minimal primes P_i over K with S/I \subset{} gr_IS, that is,
the minimal primes of the support in R/I of the normal cone of f(I).
The multiplicity associated
with p_i is by definition the the multiplicities of P_i in the primary
decomposition of K.
Distinguished subvarieties and their multiplicity
(defined by the distinguished primes, usually
in the global case of a quasi-projective variety and its sheaf of rings)
play a central role in the Fulton-MacPherson
construction of refined intersection products. See William Fulton, Intersection Theory,
Section 6.1 for the geometric context and the general case, and the explanation
in the article Rees Algebras in JSAG (submitted).
This application is illustrated in the code for @TO intersectInP@.
We allow the special cases
{\tt distinguished(I,J) := distinguished(f,I)}, with f:S\to S/J the projection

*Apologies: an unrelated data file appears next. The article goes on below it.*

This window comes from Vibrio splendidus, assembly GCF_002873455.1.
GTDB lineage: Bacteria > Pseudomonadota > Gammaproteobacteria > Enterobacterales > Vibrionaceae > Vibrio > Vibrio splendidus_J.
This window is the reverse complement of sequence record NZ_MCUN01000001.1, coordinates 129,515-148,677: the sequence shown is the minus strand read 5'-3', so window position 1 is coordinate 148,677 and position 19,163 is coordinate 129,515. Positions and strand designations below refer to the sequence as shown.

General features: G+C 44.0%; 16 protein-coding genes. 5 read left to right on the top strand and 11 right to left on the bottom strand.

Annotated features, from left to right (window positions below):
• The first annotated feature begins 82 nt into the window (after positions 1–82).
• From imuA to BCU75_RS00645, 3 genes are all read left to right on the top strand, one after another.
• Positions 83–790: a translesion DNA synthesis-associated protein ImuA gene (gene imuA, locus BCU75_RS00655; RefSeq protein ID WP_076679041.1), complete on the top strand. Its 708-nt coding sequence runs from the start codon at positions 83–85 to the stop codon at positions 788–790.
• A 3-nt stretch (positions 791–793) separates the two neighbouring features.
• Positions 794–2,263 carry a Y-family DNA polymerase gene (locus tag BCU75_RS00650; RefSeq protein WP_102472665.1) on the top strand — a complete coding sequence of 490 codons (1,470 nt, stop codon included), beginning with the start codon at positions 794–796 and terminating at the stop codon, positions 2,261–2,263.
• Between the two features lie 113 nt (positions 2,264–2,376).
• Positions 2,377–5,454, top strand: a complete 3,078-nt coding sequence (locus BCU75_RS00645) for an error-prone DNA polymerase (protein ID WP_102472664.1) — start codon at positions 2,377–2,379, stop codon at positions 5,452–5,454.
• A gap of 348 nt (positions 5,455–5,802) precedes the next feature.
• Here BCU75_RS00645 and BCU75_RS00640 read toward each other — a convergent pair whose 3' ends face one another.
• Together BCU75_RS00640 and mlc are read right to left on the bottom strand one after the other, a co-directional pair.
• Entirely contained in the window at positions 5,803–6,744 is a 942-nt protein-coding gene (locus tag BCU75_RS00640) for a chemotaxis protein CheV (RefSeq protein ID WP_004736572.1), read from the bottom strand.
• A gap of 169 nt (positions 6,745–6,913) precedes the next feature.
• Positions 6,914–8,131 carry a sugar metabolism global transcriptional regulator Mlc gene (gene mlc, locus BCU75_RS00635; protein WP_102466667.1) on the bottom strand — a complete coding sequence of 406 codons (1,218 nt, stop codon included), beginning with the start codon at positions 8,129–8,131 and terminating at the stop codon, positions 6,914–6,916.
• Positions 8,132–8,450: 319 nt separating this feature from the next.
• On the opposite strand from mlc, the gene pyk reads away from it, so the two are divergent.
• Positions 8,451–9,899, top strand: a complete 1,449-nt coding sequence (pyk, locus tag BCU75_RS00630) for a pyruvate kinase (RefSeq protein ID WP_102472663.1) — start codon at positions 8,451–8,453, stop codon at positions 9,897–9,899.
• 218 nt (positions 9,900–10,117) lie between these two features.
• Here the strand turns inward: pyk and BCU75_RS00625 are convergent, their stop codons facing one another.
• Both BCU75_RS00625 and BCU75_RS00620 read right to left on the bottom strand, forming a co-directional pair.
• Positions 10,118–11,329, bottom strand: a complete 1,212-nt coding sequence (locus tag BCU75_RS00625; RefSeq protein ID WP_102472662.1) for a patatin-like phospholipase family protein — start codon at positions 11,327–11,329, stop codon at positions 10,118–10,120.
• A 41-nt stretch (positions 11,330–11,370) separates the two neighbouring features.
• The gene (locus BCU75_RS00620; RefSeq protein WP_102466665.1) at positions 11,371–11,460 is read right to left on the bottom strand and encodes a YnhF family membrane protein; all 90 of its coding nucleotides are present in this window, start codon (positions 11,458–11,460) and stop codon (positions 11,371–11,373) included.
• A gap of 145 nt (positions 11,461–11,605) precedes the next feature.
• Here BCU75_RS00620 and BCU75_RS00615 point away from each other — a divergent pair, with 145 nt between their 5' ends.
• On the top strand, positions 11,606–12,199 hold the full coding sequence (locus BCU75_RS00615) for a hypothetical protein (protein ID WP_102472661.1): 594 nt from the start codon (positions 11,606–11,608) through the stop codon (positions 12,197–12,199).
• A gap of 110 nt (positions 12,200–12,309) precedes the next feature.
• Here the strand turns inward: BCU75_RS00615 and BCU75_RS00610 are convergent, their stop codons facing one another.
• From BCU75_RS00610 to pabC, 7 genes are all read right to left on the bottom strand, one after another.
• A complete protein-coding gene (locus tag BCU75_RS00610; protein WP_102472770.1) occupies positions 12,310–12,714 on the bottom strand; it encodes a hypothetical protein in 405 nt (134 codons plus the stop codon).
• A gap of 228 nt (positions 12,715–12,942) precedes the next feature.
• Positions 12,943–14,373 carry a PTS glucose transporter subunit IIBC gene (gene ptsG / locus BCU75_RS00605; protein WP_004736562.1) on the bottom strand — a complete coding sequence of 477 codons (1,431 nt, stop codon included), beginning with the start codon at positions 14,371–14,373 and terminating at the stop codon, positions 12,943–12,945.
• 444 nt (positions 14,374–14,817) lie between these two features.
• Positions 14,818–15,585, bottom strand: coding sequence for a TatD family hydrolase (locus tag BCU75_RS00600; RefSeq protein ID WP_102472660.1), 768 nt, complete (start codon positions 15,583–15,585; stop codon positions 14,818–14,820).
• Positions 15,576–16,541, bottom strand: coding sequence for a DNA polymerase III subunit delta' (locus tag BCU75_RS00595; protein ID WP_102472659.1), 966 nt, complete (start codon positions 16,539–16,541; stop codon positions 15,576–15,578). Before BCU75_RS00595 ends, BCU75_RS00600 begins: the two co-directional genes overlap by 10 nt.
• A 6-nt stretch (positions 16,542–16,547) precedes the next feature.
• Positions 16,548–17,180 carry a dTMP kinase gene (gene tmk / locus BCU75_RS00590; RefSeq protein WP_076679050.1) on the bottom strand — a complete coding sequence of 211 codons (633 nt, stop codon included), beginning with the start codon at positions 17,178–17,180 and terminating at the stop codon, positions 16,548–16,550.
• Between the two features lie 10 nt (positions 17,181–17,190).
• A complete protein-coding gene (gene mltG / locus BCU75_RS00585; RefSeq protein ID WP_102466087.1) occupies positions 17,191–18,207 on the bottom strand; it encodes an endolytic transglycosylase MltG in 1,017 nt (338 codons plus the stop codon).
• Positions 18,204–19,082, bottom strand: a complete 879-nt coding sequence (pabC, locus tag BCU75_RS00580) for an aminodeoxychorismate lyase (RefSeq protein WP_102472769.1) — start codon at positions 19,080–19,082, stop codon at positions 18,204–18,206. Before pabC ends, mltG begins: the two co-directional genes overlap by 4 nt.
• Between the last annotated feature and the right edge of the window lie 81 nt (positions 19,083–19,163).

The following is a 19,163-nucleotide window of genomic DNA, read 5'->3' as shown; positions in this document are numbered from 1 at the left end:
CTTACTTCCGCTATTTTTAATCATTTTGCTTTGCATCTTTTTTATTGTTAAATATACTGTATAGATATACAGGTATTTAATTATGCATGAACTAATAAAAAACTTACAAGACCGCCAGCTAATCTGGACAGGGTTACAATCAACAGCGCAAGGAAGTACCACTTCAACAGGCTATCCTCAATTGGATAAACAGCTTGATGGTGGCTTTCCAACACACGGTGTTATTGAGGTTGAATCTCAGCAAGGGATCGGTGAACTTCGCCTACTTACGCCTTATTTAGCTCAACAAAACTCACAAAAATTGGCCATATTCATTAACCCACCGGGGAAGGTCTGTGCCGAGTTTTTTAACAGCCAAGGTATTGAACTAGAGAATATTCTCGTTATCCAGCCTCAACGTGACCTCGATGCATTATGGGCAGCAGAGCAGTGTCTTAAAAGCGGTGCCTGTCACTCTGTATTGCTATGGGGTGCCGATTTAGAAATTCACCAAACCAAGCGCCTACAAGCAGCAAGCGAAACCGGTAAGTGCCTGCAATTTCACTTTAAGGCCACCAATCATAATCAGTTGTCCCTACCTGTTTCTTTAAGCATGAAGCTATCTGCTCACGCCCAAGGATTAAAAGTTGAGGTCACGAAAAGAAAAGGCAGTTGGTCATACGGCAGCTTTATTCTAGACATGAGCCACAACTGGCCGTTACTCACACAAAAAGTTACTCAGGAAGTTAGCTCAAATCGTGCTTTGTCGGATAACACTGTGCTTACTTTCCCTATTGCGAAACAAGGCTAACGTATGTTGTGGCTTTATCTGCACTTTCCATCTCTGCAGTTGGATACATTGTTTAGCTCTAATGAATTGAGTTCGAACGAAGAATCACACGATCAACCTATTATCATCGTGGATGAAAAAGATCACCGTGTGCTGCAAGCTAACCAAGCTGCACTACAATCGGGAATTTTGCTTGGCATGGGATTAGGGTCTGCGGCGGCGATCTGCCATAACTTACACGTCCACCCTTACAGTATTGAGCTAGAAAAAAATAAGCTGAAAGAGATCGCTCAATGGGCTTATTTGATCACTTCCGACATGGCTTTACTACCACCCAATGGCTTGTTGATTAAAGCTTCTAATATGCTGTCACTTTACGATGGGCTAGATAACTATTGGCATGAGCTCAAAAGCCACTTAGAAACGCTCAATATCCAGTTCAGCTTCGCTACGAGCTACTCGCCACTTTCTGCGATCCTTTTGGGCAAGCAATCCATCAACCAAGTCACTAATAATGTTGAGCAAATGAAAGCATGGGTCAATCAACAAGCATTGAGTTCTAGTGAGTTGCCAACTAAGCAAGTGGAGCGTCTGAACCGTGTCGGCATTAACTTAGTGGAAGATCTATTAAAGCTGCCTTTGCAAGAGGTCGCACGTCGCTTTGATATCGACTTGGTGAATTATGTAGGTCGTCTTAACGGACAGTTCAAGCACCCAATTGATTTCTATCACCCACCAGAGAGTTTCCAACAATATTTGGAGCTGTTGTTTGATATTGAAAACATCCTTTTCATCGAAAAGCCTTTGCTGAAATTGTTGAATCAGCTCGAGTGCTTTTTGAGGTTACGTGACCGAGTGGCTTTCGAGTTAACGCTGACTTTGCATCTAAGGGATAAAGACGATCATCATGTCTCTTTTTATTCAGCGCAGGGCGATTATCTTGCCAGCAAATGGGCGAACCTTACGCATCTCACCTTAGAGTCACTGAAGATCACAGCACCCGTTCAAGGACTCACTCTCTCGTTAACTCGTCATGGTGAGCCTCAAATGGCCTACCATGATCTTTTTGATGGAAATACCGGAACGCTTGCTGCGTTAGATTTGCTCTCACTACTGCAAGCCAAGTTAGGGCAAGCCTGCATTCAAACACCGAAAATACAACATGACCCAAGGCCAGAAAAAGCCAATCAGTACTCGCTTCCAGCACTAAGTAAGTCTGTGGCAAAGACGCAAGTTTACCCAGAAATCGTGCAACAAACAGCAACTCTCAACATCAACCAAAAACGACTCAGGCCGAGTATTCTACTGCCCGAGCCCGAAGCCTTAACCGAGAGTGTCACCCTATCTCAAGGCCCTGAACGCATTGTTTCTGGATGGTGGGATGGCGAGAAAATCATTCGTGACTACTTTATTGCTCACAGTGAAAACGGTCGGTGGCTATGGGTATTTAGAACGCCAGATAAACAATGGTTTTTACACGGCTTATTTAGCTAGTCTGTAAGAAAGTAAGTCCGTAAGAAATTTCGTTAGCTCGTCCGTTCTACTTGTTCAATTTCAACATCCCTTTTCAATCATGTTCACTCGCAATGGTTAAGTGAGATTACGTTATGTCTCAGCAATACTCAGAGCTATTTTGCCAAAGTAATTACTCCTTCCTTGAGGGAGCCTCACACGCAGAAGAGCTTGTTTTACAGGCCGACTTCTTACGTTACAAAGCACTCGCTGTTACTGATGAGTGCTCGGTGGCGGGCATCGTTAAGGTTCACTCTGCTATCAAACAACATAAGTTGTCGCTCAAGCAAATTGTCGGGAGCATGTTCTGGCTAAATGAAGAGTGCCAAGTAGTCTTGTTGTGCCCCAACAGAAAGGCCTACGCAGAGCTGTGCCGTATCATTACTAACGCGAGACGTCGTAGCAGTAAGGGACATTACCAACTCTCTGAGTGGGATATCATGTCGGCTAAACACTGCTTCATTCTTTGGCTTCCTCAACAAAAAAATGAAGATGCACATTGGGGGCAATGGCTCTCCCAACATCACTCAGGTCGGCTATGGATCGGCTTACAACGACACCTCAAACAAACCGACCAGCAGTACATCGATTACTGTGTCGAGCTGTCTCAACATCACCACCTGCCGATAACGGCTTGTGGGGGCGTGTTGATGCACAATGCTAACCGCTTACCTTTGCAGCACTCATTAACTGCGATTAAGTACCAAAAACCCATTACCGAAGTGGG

and
{\tt distinguished(I) := distinguished(f,I)}, with f:S\to S the identity.
which computes the distinguished primes in the support of the normal cone gr_IS
itself.
An interesting application is given in the paper
``A geometric effective Nullstellensatz,''
Invent. Math. 137 (1999), no. 2, 427--448 by
Ein and Lazarsfeld.
Here is an example showing that associated primes need not be distinguished primes:
Example
R = ZZ/101[a,b]
I = ideal(a^2, a*b)
ass I
Text
There is one minimal associated prime (a thick line in $P^3$) and one
embedded prime.
Example
distinguished I
intersectInP(I,I)
SeeAlso
intersectInP
saturate
///
doc ///
Key
intersectInP
(intersectInP, Ideal, Ideal)
Headline
Compute distinguished varieties for an intersection in A^n or P^n